Russia’s investigative committee says the International Criminal Court knowingly charged an innocent person with a crime, in another show of defiance of the court.
Russia’s highest investigative body has opened a criminal case against the prosecutor of the International Criminal Court (ICC) and the judges who issued an arrest warrant against President Vladimir Putin on charges of war crimes.
The move was announced Monday by the State Commission of Inquiry in another gesture of Russian defiance, three days after the ICC charged Putin and its children’s commissioner Maria Lvova-Belova with the war crime of deporting children from Ukraine to Russia.
A day after being impeached, Putin made a surprise visit to the Russian-occupied Ukrainian city of Mariupol, the scene of some of the worst devastation of his years-long invasion of Ukraine.
The commission said there were no grounds for criminal liability on the part of Putin, and that heads of state enjoyed absolute immunity under a 1973 UN treaty.
“The criminal charges are clearly illegal as there are no grounds for criminal liability,” the Russian statement said.
The ICC prosecutor’s actions showed signs of crimes under Russian law, the commission said, including knowingly accusing an innocent person of a crime.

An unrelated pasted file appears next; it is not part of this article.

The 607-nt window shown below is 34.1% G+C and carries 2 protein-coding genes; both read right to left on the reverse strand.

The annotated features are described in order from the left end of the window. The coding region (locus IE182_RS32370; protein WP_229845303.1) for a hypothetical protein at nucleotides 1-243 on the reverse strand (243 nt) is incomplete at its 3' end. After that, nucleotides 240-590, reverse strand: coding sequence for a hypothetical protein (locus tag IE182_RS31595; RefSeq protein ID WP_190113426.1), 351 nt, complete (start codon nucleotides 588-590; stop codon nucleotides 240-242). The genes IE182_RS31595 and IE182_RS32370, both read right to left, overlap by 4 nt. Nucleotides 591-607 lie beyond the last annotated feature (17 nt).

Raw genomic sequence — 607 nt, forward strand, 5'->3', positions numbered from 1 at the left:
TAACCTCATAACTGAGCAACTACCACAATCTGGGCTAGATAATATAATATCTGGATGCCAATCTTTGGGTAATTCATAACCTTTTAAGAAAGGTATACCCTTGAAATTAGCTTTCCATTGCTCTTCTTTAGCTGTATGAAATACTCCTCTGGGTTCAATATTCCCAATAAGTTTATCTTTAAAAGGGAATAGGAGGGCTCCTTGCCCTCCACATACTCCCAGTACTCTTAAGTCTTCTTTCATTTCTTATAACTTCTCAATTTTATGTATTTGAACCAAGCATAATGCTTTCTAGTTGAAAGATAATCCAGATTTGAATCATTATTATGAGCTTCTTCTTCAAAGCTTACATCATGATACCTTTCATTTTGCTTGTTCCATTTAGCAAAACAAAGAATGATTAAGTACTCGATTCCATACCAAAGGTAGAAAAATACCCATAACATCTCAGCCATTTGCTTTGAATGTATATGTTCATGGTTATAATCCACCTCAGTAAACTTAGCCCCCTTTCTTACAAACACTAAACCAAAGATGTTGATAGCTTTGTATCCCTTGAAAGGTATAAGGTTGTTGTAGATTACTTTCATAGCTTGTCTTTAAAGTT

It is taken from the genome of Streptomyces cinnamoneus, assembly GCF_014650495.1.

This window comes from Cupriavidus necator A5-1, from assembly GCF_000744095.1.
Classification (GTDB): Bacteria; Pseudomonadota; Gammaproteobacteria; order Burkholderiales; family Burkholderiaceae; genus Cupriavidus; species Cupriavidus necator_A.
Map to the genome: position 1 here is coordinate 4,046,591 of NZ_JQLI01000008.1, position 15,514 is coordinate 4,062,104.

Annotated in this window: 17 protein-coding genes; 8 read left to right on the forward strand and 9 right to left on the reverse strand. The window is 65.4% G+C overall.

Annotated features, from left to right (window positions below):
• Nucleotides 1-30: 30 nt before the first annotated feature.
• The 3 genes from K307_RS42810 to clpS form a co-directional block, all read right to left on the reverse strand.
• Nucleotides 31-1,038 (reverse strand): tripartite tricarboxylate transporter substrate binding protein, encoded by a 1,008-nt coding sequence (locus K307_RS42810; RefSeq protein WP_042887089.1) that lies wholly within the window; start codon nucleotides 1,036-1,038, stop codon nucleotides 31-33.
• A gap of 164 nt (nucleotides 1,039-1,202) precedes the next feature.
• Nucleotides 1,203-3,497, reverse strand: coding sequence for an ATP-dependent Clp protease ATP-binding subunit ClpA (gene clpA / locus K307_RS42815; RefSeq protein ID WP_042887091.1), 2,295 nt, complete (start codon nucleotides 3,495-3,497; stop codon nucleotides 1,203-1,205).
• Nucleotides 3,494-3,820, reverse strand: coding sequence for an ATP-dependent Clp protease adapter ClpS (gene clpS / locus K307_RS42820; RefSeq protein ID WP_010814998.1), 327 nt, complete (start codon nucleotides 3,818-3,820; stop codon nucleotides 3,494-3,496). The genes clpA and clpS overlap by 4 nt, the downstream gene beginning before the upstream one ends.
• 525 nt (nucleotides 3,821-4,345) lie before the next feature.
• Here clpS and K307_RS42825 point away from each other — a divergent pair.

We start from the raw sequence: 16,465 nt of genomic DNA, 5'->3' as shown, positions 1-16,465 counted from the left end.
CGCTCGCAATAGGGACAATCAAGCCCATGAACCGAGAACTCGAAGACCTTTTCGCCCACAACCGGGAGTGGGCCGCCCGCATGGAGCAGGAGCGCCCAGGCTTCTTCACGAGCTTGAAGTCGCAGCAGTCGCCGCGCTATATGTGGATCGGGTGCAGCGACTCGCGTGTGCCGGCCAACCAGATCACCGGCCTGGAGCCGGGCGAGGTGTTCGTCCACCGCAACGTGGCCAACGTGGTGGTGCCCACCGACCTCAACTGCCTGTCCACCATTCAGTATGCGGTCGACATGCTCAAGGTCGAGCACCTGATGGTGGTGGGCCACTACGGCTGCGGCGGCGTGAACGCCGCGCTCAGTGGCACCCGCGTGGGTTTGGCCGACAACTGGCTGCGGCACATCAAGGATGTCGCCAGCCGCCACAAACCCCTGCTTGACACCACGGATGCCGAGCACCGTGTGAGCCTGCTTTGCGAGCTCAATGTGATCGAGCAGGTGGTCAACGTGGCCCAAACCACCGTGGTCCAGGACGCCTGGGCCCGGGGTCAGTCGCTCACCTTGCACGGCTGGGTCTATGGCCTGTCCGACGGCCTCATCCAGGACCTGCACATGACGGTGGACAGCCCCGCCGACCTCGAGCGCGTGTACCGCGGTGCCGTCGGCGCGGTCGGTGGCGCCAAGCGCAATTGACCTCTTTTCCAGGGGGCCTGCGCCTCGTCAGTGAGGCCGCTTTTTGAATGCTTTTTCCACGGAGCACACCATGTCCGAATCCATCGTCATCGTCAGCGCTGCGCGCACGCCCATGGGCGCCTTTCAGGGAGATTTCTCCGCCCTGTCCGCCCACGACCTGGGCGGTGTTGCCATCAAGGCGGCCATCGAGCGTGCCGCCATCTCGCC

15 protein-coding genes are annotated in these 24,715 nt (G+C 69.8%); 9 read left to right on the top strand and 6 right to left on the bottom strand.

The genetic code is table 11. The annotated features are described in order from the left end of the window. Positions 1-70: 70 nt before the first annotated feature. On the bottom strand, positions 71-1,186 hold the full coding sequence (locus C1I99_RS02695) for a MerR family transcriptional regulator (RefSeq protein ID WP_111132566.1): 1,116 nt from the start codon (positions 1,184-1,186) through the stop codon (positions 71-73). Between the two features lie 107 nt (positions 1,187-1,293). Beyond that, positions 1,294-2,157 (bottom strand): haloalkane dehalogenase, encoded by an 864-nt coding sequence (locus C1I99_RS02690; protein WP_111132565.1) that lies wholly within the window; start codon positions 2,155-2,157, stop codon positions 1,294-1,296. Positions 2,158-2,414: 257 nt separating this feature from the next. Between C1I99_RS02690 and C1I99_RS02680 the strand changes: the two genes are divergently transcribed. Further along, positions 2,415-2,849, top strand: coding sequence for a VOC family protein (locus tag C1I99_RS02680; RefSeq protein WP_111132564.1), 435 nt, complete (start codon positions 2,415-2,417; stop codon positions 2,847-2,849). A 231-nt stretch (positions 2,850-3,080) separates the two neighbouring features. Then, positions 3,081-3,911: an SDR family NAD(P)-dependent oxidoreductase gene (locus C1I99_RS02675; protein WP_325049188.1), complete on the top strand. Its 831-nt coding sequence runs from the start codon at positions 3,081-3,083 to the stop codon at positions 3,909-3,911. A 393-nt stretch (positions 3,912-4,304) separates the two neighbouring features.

The prosecution and judges were also suspected of “preparing an attack against a representative of a foreign state enjoying international protection, in order to complicate international relations”.
The Kremlin has called the issuance of the ICC order scandalous but legally void, as Russia is not a signatory to the treaty that led to the ICC.
On Monday it said the court’s move was a sign of the “obvious hostility” that exists against Russia and against Putin personally.
ICC President Piotr Hofmanski told Al Jazeera on Friday that it is “completely irrelevant” that Russia is not part of the ICC for issuing the order.
“Under the ICC Statute, which has 123 States Parties, two-thirds of the entire international community, the court has jurisdiction over crimes committed on the territory of a State Party or a State that has accepted its jurisdiction. Ukraine has accepted the ICC twice – in 2014 and then in 2015,” Hofmanski said.
The ICC officials targeted by the Russian investigation are prosecutor Karim Khan, a British lawyer, and judges Tomoko Akane, Rosario Salvatore Aitala and Sergio Gerardo Ugalde Godinez.
The move by the ICC obliges the 123 member states of the court to arrest Putin and transfer him to The Hague for trial if he sets foot on their territory.
Putin is unlikely to take that risk and Russia does not extradite its citizens, but the rare action against a sitting president was an important symbolic step in making him take responsibility for the consequences of his invasion of Ukraine.
Ukraine says more than 16,000 children have been illegally transferred to Russia or Russian-occupied territories since the start of the war nearly 13 months ago.
Russia has publicly said it has brought thousands of Ukrainian children to Russia in what it portrays as a humanitarian campaign to protect orphaned and abandoned children in the conflict zone.